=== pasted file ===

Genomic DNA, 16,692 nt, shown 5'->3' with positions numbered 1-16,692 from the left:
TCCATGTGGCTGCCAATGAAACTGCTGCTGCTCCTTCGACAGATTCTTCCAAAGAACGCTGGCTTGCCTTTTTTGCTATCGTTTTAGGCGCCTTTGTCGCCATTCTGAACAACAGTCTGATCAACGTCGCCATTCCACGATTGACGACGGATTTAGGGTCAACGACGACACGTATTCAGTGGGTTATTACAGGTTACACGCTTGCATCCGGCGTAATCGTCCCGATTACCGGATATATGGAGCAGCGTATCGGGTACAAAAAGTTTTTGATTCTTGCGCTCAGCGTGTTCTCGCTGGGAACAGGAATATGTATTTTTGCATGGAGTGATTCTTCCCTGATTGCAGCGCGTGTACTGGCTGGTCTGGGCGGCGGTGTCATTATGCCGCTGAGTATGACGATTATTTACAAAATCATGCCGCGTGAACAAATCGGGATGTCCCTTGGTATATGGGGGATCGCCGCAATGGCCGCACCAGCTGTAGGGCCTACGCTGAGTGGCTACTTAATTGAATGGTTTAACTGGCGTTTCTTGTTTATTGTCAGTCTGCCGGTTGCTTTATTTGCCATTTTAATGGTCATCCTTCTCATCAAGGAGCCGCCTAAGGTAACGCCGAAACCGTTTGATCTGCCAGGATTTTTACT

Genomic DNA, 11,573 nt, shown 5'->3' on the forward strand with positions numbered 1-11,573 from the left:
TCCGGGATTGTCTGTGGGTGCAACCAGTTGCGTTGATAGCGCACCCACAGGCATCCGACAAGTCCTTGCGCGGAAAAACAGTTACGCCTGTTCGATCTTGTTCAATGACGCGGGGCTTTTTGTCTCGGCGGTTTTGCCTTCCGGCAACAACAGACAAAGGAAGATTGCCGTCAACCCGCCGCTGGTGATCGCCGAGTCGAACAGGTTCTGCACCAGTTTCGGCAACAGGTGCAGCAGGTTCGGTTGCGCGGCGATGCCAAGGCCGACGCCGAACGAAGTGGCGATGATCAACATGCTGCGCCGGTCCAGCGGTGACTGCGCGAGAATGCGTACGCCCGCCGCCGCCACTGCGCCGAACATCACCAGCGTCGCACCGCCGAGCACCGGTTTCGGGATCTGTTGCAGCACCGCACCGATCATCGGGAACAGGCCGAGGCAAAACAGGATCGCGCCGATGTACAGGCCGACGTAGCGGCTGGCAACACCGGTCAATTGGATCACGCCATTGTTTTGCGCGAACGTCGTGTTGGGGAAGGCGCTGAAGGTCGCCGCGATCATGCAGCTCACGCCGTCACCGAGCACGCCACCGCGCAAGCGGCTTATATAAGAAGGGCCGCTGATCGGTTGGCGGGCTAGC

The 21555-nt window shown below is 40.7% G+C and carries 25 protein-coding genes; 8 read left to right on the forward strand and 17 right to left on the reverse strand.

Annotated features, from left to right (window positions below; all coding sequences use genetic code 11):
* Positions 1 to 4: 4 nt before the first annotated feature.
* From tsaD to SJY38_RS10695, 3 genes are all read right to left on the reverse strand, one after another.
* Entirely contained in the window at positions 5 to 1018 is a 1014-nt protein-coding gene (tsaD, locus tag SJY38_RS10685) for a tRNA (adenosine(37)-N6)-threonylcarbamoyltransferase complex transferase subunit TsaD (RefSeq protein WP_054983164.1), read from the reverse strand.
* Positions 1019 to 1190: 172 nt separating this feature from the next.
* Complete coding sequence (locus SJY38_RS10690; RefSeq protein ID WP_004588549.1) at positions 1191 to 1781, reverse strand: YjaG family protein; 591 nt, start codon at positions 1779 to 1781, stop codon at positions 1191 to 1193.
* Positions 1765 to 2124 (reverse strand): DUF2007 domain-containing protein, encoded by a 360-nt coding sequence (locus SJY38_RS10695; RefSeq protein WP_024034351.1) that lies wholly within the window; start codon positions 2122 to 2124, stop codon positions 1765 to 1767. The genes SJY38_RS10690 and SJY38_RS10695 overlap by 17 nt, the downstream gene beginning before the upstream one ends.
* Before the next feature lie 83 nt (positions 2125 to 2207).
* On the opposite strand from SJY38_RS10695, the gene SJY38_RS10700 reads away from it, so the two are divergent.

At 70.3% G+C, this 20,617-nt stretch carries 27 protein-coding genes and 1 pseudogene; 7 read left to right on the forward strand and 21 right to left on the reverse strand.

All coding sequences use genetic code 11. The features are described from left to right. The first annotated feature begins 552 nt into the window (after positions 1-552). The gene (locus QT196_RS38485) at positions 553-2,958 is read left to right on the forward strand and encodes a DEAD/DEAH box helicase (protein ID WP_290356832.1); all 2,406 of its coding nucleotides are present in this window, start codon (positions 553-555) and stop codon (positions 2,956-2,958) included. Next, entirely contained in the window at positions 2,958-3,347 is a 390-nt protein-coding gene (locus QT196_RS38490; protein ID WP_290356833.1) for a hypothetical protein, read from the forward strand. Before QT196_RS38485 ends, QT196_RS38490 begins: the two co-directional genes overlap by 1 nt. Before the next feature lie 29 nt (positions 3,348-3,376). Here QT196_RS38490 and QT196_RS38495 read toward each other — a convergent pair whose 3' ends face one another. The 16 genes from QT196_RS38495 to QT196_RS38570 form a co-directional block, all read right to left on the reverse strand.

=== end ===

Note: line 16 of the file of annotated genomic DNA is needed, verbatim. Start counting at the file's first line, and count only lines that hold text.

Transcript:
All coding sequences use genetic code 11. The features are described from left to right. The first annotated feature begins 552 nt into the window (after positions 1-552). The gene (locus QT196_RS38485) at positions 553-2,958 is read left to right on the forward strand and encodes a DEAD/DEAH box helicase (protein ID WP_290356832.1); all 2,406 of its coding nucleotides are present in this window, start codon (positions 553-555) and stop codon (positions 2,956-2,958) included. Next, entirely contained in the window at positions 2,958-3,347 is a 390-nt protein-coding gene (locus QT196_RS38490; protein ID WP_290356833.1) for a hypothetical protein, read from the forward strand. Before QT196_RS38485 ends, QT196_RS38490 begins: the two co-directional genes overlap by 1 nt. Before the next feature lie 29 nt (positions 3,348-3,376). Here QT196_RS38490 and QT196_RS38495 read toward each other — a convergent pair whose 3' ends face one another. The 16 genes from QT196_RS38495 to QT196_RS38570 form a co-directional block, all read right to left on the reverse strand.